If your GP suspects peripheral arterial disease (PAD), they'll first carry out a physical examination of your legs.
PAD can cause various symptoms – some of which your GP will be able spot, but you may not – such as:
- shiny skin
- brittle toenails
- hair loss on your legs and feet
- the pulse in your leg being very weak or undetectable
- leg ulcers
Your GP may also ask about your symptoms and your personal and family medical histories.
The ankle brachial pressure index
The ankle brachial pressure index (ABPI) test is widely used to diagnose PAD, as well as assess how well you're responding to treatment.
While you rest on your back, your GP or practice nurse will measure the blood pressure in your upper arms and your ankles. These measurements are taken with a Doppler probe, which uses sound waves to determine the blood flow in your arteries.
They then divide the second result (from your ankle) by the first result (from your arm).
If your circulation is healthy, the blood pressure in both parts of your body should be exactly or almost the same, and the result of your ABPI would be one.
However, if you have PAD, the blood pressure in your ankle will be lower because of a reduction in blood supply, so the results of the ABPI would be less than one.
In some cases, ABPI may be carried out after getting you to run on a treadmill or cycle on an exercise bike. This is a good way to see the effect of physical activity on your circulation, although it usually needs to be done in hospital, as most GP surgeries don't have the facilities to perform this test.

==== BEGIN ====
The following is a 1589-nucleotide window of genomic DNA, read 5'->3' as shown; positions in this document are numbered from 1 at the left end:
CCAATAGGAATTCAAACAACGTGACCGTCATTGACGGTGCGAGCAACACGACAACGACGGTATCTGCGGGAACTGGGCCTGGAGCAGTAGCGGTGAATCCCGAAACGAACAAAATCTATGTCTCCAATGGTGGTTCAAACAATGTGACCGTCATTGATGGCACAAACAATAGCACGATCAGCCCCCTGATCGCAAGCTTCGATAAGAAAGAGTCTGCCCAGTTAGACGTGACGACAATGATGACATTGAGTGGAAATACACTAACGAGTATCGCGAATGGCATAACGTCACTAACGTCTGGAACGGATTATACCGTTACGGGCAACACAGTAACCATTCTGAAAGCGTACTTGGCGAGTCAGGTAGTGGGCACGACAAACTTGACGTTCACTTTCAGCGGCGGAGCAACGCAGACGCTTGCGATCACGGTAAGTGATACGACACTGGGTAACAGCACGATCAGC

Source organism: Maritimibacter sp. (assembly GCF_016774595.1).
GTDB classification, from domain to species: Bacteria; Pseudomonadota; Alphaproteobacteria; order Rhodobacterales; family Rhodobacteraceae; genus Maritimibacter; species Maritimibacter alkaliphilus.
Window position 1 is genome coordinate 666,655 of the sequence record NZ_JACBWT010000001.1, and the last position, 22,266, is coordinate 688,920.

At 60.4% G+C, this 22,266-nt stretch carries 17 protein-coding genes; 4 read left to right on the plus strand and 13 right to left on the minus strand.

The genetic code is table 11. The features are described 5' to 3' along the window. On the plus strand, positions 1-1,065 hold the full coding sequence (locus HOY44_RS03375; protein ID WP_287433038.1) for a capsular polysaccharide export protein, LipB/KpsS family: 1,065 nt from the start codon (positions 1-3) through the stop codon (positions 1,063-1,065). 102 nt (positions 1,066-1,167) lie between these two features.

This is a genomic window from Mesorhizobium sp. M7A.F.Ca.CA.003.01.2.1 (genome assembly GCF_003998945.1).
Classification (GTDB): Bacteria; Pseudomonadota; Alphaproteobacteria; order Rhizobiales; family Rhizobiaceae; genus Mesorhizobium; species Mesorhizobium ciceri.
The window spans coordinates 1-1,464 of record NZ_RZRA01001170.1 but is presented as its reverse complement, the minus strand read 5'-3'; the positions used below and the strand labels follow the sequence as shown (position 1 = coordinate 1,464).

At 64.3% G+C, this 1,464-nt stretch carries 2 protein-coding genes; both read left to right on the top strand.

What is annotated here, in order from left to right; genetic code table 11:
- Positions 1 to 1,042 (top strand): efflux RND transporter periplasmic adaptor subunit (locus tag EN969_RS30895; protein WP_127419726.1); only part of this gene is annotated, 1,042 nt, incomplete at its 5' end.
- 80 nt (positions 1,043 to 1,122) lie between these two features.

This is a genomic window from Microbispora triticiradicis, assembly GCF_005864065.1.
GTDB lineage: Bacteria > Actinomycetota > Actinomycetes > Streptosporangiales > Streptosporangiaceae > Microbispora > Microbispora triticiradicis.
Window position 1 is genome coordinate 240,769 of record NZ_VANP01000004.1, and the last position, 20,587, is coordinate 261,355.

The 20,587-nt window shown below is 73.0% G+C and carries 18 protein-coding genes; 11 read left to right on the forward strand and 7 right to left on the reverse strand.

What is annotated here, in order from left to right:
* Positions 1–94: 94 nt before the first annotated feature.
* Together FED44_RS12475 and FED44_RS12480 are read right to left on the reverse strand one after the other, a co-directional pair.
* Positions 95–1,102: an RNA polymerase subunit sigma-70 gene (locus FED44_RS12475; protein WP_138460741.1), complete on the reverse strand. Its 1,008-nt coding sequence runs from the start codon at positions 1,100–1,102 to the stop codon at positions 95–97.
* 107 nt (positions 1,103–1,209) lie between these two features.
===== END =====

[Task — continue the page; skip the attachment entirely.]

In most cases, your GP will be able to confirm a diagnosis of PAD by doing a physical examination, asking about your symptoms and checking your ABPI score.
Further testing is usually only required if:
- there's uncertainty about the diagnosis – for example, if you have leg pain but your ABPI score is normal
- you don't fit the expected profile of somebody with PAD – for example, you're young and have never smoked
- the restriction of blood supply in your leg is severe enough that treatment, such as surgery, may be required
Additional hospital-based tests that can be used include:
- an ultrasound scan – where sound waves are used to build up a picture of arteries in your leg; this can identify exactly where in your arteries there are blockages or narrowed areas
- an angiogram – where a special liquid known as a contrast agent is injected into a vein in your arm; the agent shows up clearly on a CT scan or MRI scan and produces a detailed image of your arteries
In some cases, the contrast agent may be injected directly into the arteries of your leg, and X-rays may be used to produce the images.